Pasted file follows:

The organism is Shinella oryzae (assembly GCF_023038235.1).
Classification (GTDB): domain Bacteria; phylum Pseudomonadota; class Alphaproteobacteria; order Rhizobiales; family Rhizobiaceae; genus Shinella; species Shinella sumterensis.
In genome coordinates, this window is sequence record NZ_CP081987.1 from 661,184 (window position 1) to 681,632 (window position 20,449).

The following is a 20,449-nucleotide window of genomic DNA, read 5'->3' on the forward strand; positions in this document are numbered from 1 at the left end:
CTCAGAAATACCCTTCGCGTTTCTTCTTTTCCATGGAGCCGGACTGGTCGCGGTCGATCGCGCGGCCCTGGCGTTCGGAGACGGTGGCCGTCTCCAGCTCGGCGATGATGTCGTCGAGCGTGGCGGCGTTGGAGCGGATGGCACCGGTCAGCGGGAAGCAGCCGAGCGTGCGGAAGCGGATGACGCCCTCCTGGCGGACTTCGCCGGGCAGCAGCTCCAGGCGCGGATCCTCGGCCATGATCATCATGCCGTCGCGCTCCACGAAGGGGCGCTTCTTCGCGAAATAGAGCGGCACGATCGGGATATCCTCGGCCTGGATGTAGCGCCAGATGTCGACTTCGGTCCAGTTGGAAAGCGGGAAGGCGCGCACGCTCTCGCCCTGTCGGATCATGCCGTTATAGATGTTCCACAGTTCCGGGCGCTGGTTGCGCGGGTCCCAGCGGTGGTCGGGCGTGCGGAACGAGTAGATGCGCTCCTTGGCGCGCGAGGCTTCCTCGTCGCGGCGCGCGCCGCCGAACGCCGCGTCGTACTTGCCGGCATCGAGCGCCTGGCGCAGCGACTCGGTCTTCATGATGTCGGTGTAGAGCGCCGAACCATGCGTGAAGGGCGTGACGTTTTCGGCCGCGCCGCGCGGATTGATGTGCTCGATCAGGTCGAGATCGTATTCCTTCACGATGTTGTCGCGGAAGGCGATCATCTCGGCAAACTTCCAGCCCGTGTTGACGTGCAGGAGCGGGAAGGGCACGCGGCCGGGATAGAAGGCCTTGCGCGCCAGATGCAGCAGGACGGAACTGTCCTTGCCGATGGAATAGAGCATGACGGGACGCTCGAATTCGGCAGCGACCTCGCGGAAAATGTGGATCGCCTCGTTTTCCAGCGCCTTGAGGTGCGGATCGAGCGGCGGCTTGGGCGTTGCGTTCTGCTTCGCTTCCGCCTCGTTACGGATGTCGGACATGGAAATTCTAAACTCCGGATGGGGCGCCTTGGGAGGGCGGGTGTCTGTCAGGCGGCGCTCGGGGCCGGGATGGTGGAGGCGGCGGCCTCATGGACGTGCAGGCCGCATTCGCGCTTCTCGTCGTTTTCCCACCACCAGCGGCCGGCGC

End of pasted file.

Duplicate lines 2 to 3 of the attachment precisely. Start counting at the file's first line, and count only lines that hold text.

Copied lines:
Classification (GTDB): domain Bacteria; phylum Pseudomonadota; class Alphaproteobacteria; order Rhizobiales; family Rhizobiaceae; genus Shinella; species Shinella sumterensis.
In genome coordinates, this window is sequence record NZ_CP081987.1 from 661,184 (window position 1) to 681,632 (window position 20,449).